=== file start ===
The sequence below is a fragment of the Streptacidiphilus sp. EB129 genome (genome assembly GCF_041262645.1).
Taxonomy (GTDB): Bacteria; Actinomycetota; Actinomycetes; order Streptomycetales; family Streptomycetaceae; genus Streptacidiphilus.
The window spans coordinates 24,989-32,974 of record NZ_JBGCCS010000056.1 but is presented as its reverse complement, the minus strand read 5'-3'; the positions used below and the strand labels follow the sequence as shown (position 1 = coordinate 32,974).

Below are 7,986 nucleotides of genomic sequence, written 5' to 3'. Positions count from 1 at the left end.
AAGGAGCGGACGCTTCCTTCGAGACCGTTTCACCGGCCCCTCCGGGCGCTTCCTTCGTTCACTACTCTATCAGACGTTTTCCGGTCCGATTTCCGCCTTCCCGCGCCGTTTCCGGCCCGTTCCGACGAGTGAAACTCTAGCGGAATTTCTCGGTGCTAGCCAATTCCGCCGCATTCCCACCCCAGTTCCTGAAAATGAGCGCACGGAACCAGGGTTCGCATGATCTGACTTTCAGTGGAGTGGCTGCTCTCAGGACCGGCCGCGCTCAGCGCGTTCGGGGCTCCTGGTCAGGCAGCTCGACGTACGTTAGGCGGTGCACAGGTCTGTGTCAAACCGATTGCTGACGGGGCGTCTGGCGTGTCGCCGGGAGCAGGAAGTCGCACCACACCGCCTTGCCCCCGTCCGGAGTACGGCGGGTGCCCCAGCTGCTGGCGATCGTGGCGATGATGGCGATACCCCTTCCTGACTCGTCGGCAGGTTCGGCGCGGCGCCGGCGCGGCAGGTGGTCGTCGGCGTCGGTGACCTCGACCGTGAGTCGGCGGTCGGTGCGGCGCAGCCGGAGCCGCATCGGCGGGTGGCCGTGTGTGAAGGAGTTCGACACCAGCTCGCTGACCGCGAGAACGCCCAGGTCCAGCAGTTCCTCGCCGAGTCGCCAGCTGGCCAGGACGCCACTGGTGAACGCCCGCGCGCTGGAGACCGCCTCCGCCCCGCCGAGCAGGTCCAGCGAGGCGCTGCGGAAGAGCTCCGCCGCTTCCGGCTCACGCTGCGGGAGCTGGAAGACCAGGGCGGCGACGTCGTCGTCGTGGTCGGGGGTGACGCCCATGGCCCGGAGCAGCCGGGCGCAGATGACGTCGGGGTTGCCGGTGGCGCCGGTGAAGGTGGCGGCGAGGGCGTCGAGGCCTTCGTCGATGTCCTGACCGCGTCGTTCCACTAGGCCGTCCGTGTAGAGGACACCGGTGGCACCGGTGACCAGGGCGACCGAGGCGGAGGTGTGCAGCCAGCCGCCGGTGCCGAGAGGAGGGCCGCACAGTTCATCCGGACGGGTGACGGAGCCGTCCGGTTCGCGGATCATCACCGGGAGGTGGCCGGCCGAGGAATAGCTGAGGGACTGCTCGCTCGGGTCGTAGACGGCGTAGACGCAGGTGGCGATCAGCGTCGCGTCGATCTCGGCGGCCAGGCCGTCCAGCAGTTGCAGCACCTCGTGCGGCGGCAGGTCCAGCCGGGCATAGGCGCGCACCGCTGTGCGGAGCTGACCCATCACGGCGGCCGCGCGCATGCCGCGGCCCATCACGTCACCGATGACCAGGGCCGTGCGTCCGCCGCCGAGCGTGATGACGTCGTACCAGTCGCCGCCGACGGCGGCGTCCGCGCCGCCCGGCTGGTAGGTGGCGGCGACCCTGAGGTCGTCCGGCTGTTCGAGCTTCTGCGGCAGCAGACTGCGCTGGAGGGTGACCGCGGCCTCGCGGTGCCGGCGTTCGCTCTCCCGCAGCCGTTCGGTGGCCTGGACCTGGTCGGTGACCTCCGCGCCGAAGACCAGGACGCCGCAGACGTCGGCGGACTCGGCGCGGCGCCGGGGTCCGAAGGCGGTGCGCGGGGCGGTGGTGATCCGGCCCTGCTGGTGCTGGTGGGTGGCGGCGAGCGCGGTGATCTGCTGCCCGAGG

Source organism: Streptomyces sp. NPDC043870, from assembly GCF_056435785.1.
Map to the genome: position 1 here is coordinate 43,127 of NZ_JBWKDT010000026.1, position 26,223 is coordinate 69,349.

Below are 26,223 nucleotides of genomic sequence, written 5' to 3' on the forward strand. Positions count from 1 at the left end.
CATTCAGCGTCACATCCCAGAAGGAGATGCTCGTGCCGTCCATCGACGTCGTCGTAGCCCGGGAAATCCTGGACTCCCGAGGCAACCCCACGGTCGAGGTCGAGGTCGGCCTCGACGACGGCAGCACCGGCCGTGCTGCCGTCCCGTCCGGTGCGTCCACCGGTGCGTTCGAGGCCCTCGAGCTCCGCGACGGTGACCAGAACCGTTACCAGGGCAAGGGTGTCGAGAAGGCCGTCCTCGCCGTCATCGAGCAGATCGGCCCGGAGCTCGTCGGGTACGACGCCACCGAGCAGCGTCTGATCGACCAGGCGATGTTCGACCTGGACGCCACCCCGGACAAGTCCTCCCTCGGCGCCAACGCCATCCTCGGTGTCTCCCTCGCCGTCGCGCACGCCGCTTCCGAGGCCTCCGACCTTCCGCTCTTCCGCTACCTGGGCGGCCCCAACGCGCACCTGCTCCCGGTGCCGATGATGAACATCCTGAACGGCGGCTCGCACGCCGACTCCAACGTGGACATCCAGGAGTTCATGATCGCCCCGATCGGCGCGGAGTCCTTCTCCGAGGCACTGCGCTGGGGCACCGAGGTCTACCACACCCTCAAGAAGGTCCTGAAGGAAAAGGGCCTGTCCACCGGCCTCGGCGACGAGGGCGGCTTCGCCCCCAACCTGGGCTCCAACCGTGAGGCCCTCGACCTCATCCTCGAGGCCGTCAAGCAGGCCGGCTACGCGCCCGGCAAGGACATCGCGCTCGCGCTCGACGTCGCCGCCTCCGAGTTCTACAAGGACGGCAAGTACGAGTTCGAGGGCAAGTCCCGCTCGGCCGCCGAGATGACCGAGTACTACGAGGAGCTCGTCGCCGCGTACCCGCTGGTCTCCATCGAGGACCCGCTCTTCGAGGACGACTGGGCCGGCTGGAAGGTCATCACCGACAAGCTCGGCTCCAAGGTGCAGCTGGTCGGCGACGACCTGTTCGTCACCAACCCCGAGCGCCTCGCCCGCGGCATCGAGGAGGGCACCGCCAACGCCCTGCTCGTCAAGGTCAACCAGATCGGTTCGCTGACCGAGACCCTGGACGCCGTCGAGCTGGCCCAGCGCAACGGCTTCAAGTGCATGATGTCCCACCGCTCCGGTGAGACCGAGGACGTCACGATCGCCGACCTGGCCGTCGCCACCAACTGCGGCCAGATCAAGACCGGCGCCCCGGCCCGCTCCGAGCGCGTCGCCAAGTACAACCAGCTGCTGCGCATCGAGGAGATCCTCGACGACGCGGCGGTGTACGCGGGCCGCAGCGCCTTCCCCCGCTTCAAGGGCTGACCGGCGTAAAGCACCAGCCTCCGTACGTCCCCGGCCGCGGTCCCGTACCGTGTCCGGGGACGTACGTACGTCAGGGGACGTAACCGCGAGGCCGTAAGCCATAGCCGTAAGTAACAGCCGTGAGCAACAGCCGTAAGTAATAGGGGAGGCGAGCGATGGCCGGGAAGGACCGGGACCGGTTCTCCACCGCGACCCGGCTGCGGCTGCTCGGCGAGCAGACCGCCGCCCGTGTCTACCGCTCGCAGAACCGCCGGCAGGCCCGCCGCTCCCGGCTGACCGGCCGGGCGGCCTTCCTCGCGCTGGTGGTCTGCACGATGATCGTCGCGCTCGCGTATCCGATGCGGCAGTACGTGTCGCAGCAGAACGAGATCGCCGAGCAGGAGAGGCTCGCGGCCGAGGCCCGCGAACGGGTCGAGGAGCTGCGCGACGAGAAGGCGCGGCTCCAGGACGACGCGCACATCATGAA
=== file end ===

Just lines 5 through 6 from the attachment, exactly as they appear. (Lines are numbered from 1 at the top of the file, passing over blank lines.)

AAGGAGCGGACGCTTCCTTCGAGACCGTTTCACCGGCCCCTCCGGGCGCTTCCTTCGTTCACTACTCTATCAGACGTTTTCCGGTCCGATTTCCGCCTTCCCGCGCCGTTTCCGGCCCGTTCCGACGAGTGAAACTCTAGCGGAATTTCTCGGTGCTAGCCAATTCCGCCGCATTCCCACCCCAGTTCCTGAAAATGAGCGCACGGAACCAGGGTTCGCATGATCTGACTTTCAGTGGAGTGGCTGCTCTCAGGACCGGCCGCGCTCAGCGCGTTCGGGGCTCCTGGTCAGGCAGCTCGACGTACGTTAGGCGGTGCACAGGTCTGTGTCAAACCGATTGCTGACGGGGCGTCTGGCGTGTCGCCGGGAGCAGGAAGTCGCACCACACCGCCTTGCCCCCGTCCGGAGTACGGCGGGTGCCCCAGCTGCTGGCGATCGTGGCGATGATGGCGATACCCCTTCCTGACTCGTCGGCAGGTTCGGCGCGGCGCCGGCGCGGCAGGTGGTCGTCGGCGTCGGTGACCTCGACCGTGAGTCGGCGGTCGGTGCGGCGCAGCCGGAGCCGCATCGGCGGGTGGCCGTGTGTGAAGGAGTTCGACACCAGCTCGCTGACCGCGAGAACGCCCAGGTCCAGCAGTTCCTCGCCGAGTCGCCAGCTGGCCAGGACGCCACTGGTGAACGCCCGCGCGCTGGAGACCGCCTCCGCCCCGCCGAGCAGGTCCAGCGAGGCGCTGCGGAAGAGCTCCGCCGCTTCCGGCTCACGCTGCGGGAGCTGGAAGACCAGGGCGGCGACGTCGTCGTCGTGGTCGGGGGTGACGCCCATGGCCCGGAGCAGCCGGGCGCAGATGACGTCGGGGTTGCCGGTGGCGCCGGTGAAGGTGGCGGCGAGGGCGTCGAGGCCTTCGTCGATGTCCTGACCGCGTCGTTCCACTAGGCCGTCCGTGTAGAGGACACCGGTGGCACCGGTGACCAGGGCGACCGAGGCGGAGGTGTGCAGCCAGCCGCCGGTGCCGAGAGGAGGGCCGCACAGTTCATCCGGACGGGTGACGGAGCCGTCCGGTTCGCGGATCATCACCGGGAGGTGGCCGGCCGAGGAATAGCTGAGGGACTGCTCGCTCGGGTCGTAGACGGCGTAGACGCAGGTGGCGATCAGCGTCGCGTCGATCTCGGCGGCCAGGCCGTCCAGCAGTTGCAGCACCTCGTGCGGCGGCAGGTCCAGCCGGGCATAGGCGCGCACCGCTGTGCGGAGCTGACCCATCACGGCGGCCGCGCGCATGCCGCGGCCCATCACGTCACCGATGACCAGGGCCGTGCGTCCGCCGCCGAGCGTGATGACGTCGTACCAGTCGCCGCCGACGGCGGCGTCCGCGCCGCCCGGCTGGTAGGTGGCGGCGACCCTGAGGTCGTCCGGCTGTTCGAGCTTCTGCGGCAGCAGACTGCGCTGGAGGGTGACCGCGGCCTCGCGGTGCCGGCGTTCGCTCTCCCGCAGCCGTTCGGTGGCCTGGACCTGGTCGGTGACCTCCGCGCCGAAGACCAGGACGCCGCAGACGTCGGCGGACTCGGCGCGGCGCCGGGGTCCGAAGGCGGTGCGCGGGGCGGTGGTGATCCGGCCCTGCTGGTGCTGGTGGGTGGCGGCGAGCGCGGTGATCTGCTGCCCGAGG

Source organism: Streptomyces sp. NPDC043870, from assembly GCF_056435785.1.